The MSO's analog channel can be used to quickly check the logic swing of your digital signal. In Figure 1, the oscilloscope automatically measures the digital signal amplitude as about 3.6 V. For logic families with symmetrical voltage swings like CMOS, the threshold is at half of the signal amplitude. However, for logic families with asymmetrical voltage swings like TTL (TransistorTransistor Logic), you typically need to consult the component data sheet and define the threshold as half-way (TTL Vthreshold = 1.4V) between the logic device's maximum low-level input voltage (TTL VIL = 0.8V) and minimum high-level input voltage (TTL VIH = 2.0V) values.
Most Tektronix MSOs provide per-channel threshold settings that are useful in debugging circuits with mixed logic families. Figure 2 shows the 5 Series MSO measuring multiple logic signals with an 8-channel TLP058 probe. The TTL signal threshold is set to 1.7 V, the 3.3 V CMOS signal thresholds are set to 1.65V, and the 5 V CMOS signal thresholds are set to 2.5 V, enabling reliable acquisition of the various logic signals at the same time.
For the MSO2000 and MDO3000 Series, the thresholds are adjusted per probe pod (a grouping of 8 channels) and therefore, the TTL signals would be on one pod while the LVPECL signals would be on the second pod.
INTERPRETING THE COLOR-CODED DIGITAL WAVEFORM DISPLAY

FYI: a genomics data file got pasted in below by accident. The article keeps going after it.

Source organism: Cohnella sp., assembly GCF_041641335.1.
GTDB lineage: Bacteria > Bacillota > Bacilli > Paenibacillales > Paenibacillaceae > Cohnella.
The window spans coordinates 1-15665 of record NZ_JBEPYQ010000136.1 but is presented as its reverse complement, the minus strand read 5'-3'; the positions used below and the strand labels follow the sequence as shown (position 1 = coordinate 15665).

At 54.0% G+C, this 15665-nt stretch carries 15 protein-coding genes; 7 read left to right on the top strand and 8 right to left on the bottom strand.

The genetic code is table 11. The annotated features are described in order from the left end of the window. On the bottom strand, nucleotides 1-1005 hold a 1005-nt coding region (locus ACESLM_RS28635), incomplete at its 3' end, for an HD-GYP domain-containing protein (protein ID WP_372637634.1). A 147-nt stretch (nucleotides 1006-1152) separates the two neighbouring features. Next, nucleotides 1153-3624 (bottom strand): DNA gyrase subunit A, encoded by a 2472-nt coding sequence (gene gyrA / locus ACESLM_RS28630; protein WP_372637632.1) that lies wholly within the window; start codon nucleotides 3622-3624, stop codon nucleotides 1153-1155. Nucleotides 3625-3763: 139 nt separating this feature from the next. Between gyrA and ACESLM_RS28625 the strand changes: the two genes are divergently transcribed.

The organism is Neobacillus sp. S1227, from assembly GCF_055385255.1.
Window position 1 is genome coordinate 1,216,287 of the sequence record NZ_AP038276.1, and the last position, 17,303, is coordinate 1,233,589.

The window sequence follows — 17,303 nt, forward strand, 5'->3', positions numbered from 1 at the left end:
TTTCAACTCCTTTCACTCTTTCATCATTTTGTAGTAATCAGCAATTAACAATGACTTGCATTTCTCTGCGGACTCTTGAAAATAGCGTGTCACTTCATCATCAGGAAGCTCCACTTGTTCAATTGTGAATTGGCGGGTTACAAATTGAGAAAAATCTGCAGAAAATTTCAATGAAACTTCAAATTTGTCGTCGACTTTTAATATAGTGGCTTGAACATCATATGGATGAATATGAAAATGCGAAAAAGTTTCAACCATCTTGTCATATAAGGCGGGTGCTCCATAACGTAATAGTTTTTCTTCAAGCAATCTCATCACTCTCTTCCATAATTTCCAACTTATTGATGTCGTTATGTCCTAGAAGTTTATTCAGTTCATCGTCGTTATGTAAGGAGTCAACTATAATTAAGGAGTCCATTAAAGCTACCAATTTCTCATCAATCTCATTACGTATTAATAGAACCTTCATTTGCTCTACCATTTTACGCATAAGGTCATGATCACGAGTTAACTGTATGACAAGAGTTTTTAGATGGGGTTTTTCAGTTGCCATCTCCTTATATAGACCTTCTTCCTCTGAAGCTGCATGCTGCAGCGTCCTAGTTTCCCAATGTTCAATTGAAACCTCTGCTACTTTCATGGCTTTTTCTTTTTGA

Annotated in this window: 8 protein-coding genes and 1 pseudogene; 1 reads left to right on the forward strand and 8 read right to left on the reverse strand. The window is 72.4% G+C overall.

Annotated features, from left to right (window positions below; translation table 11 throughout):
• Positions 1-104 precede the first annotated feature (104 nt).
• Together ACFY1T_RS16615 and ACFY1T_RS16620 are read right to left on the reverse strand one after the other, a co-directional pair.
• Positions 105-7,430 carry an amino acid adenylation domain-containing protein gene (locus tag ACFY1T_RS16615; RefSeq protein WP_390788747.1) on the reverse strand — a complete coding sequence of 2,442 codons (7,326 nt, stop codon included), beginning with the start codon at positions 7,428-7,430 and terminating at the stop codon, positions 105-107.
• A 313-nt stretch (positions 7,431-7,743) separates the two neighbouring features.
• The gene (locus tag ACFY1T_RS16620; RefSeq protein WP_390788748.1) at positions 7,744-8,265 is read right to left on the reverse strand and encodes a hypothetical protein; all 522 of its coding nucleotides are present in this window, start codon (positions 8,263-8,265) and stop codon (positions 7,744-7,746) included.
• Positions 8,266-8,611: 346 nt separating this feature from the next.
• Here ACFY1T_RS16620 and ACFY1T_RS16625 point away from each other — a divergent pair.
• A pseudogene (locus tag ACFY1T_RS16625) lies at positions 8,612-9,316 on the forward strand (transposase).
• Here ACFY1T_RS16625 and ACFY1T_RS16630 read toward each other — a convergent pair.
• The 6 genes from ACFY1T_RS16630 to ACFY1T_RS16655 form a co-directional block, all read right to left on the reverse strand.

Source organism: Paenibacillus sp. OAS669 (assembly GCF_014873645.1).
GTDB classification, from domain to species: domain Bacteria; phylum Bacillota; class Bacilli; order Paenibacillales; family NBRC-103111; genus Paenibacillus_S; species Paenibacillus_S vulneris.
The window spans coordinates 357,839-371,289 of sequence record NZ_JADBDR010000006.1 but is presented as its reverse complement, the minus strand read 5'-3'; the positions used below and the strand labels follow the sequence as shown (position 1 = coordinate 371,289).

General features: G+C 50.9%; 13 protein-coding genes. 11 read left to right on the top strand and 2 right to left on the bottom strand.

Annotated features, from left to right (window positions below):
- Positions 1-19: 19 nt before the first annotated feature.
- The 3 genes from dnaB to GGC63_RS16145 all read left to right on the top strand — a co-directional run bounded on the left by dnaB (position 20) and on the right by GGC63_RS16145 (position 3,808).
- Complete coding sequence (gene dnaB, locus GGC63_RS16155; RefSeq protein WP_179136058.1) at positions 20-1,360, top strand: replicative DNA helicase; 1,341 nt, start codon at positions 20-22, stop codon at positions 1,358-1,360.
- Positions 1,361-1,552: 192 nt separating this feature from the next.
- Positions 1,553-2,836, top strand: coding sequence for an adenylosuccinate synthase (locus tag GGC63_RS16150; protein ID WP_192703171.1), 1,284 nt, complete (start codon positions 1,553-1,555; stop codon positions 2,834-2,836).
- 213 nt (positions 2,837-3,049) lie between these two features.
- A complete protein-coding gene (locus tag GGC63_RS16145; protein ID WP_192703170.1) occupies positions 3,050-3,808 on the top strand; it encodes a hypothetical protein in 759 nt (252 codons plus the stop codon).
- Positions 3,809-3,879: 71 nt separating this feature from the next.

Digital timing waveforms look very similar to analog waveforms except only logic highs and lows are shown. To make analysis easier, Tektronix MDO/ MSO oscilloscopes show logic lows as blue and logic highs as green on the digital waveforms, allowing you to see the logic value even if a transition is not visible. The waveform label color also matches the probe color-coding to make it easier to see which signal corresponds to which test point, as shown in Figure 3.
The digital timing waveforms can be grouped to create a bus. One digital signal is defined as the least significant bit and the other digital signals represent the other bits of the binary value up to the most significant bit. The oscilloscope will then decode the bus into a binary or hex value.
REMOVING TIMING SKEW BETWEEN CHANNELS
Every Tektronix MDO/MSO Series oscilloscope has a compatible logic probe. To simplify digital measurements, the oscilloscope compensates for the propagation delay of the logic probe. Therefore, there are no digital channel probe deskew adjustments.
However, for better time-correlation measurements between the analog and digital waveforms, it's important to remove the analog to digital time skew. In the example shown in Figure 5, to align the analog channels with the digital channels, the 2 V (50% amplitude) position on the analog waveform is time-aligned with the digital signal transitions which occur at the 2 V threshold. The deskew value is manually adjusted to align the analog channel to the digital channel. This deskew process needs to be repeated for any other analog channels.
Analog channel skews should be checked when the analog probes are changed and the digital thresholds should be checked when measuring a different logic family. With the threshold and skews configured, the oscilloscope is ready for verifying and debugging digital circuits.
FLIP-FLOP TIMING MEASUREMENTS